Travel tips, news and information
February 21, 2007
Can airlines police themselves? Well, to paraphrase Garrison Keillor, it’s been a not-so-quiet week in the airline industry. The JetBlue Valentine’s Day meltdown gave the Passenger Bill of Rights new momentum, to the point where a contrite David Neeleman announced yesterday that his carrier would voluntary adopt its own bill. In many ways, this looks like ’99 all over again: The airlines are saying they can do better without government intervention. But can they? What do you think? Plus, in this issue, listen to a new public radio commentary, read the latest Troubleshooter column, and dig into the archives for more insights into weather delays.
» Read this week’s newsletter online.
FIRST | Random thoughts about the week in travel
Burning question … Pretend you’re David Neeleman — It’s the morning after. You’ve just introduced a bill of rights, apologized to your passengers in full-page newspaper ads, and maybe fired a few people. What now? What would you do? Send me a note or shoot me an IM (celliottlive on AIM).
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SIGHTINGS | Noted Elliott appearances online and offline
Travelocity’s hidden change fee — The first set of tickets Melanie Mouras buys on Travelocity is a bargain. But when she needs to change her itinerary, the price of her tickets skyrockets — and then there’s a surprise $30 change fee on top of the expected $100 fee from the airline. Should Travelocity offer Mouras a better deal? And why does it cost an extra $30 to switch flights? (From The Troubleshooter)
Bad weather, bad business — A series of powerful winter storms has shut down some of America’s busiest airports recently. But commentator Christopher Elliott thinks airlines are being a little too quick to take a snow day. (From Public Radio)
A round-trip on the conveyor belt — In North American airports, there are warnings posted above the luggage carousels: “Please don’t step on the conveyor belt.” These signs are often missing when you travel internationally, and I recently discovered why. (From The New York Times)
BLOGGED | New posts on CSR and Ellipses
Can airlines police themselves? — A few weeks ago I suggested that airlines might be able to fend of a Passenger Bill of Rights by adopting key elements of the proposed law in their contracts of carriage. I didn’t think any airline in its right mind would go that far. But that was before Jet-Blew it on Valentine’s Day. (From Ellipses)
Why we don’t need a Passenger Bill of Rights — When airlines start adopting their own Passenger Bill of Rights, something is wrong. Something is very wrong. But later today, a humiliated JetBlue is expected to unveil what it’s calling a Customer Bill of Rights. Here’s David Neeleman, JetBlue’s chief executive, with a preview. (From Ellipses)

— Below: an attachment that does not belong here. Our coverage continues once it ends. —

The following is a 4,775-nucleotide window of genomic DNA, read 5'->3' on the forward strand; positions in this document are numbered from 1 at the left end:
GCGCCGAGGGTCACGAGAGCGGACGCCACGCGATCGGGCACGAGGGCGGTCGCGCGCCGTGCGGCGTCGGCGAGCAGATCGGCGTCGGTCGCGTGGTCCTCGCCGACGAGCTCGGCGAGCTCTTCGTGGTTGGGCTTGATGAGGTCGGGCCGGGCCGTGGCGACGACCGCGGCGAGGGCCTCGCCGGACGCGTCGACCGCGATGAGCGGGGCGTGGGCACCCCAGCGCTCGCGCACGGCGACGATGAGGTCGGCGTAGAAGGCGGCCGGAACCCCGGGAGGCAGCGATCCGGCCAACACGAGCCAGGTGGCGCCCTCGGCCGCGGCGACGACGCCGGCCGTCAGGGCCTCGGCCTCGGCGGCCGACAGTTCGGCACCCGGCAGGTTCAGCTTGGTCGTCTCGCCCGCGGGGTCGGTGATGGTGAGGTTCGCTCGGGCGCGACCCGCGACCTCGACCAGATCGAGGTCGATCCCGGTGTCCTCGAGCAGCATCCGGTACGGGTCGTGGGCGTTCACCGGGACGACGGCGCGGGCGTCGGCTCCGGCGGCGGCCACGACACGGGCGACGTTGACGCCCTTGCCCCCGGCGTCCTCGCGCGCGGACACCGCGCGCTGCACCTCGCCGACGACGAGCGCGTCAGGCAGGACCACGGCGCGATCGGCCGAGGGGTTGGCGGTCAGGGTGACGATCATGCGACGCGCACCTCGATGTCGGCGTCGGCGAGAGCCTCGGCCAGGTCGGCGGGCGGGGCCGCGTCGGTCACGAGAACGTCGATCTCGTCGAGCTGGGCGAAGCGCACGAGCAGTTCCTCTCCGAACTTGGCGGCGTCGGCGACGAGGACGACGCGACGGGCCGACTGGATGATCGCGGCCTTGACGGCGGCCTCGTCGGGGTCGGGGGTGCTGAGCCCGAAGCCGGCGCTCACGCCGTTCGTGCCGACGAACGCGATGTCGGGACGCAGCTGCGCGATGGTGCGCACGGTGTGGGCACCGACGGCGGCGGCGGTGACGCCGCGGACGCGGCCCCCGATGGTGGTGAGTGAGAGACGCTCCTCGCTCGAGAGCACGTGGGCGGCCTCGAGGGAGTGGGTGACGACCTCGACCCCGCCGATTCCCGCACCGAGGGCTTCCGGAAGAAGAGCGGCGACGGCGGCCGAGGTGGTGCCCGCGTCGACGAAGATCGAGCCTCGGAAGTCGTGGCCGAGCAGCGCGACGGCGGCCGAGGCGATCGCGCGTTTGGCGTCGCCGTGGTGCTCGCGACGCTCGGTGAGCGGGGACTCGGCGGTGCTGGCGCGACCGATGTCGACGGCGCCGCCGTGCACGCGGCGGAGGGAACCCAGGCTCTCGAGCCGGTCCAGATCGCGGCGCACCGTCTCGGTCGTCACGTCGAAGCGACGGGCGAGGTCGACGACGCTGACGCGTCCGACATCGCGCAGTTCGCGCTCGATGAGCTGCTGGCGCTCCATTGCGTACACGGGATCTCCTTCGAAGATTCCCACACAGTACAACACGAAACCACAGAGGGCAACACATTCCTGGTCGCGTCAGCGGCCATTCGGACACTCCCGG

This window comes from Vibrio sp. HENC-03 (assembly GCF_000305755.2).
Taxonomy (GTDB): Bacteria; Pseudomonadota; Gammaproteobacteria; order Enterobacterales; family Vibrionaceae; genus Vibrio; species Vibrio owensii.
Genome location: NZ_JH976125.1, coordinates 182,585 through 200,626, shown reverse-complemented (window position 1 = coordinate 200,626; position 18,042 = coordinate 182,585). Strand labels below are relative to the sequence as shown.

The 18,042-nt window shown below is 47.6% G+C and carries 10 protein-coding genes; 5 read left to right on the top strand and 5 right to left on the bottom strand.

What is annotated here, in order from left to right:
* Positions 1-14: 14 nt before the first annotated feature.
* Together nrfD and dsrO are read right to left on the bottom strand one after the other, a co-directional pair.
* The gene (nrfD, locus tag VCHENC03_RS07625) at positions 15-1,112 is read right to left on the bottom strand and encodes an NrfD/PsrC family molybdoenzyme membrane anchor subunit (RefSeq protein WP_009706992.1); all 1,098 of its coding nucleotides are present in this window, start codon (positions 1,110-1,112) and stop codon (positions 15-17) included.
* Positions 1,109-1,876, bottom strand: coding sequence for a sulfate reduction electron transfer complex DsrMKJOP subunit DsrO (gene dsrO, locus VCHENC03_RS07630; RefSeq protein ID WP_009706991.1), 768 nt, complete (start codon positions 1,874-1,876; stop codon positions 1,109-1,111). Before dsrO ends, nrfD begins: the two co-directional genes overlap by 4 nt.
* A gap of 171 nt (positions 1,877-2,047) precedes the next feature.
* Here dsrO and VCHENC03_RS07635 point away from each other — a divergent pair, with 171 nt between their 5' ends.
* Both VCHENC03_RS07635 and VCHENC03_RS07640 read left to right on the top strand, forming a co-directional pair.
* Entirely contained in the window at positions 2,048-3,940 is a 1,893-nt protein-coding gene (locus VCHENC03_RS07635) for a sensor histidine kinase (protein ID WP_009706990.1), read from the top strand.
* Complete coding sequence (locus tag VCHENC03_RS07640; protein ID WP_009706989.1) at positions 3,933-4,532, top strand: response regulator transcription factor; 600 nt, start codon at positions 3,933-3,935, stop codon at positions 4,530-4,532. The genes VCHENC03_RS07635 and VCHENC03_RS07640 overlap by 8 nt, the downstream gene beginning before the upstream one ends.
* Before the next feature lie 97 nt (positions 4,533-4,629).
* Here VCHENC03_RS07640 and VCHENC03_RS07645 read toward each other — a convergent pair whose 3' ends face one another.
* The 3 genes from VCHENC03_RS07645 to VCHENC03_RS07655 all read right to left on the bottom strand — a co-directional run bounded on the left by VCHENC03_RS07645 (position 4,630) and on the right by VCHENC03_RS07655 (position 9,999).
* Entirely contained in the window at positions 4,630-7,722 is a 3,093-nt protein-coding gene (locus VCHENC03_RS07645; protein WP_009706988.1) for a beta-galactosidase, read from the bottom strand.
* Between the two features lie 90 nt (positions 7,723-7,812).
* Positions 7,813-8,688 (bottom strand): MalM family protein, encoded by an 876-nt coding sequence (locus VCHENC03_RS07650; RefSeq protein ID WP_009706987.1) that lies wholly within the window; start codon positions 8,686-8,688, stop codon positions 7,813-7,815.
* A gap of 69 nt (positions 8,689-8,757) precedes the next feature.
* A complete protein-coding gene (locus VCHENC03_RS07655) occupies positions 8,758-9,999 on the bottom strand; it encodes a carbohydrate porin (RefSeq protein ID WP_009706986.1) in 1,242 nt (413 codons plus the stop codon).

How JetBlue can recover from its tailspin — Remember 2002? It was the year after the horrific events of 9/11. The airline industry had taken a figurative nosedive. The United States was about to go to war. The economy was in the toilet. One of the only
bright spots was a growing low-fare carrier called JetBlue. (From Ellipses)
Airports escape passenger rights rules — Most of the versions of the almost-certain-to-be-passed Passenger Bill of Rights that I’ve seen don’t address the airports’ responsibility when there’s a lengthy delay. Makes you wonder if the nation’s airports are getting away with something. They probably are. (From Ellipses)
Travel bloggers have their ‘Rathergate’ moment — Feb. 15 will go down in the history of travel blogging as an historic day. It was our long-awaited “Rathergate” moment — a time when travel bloggers finally realized the power of their medium. Nothing will ever be the same. (From Ellipses)
JetBlue’s passenger rights legacy — JetBlue’s corporate DNA has always been a 99 percent match with Southwest — the plucky low-fare carrier that zigs when everyone else zags. But now, in an Invaders-Of-The-Body-Snatchers-like turn, JetBlue seems to have become infected by an alien virus and is turning into a legacy carrier in front of our eyes. (From Ellipses)
FLASHBACK | A retrospective from the Elliott archives
More on delays …
Creative delays — Ever board a flight that went nowhere? Maybe the plane just rolled out onto the runway and then returned to the gate, or worse still, it never even moved? Happens all the time. (From The Travel Critic)
Flying the stormy skies — Some people just don’t know how to fly. Ask Daniel Nazar and that’s what he’ll tell you. Stranded for four hours in Kansas City on a recent Vanguard Airlines flight, the computer repairman from Milford, Texas, was denied meal vouchers or a reasonable explanation for the delay. (From The Travel Critic)
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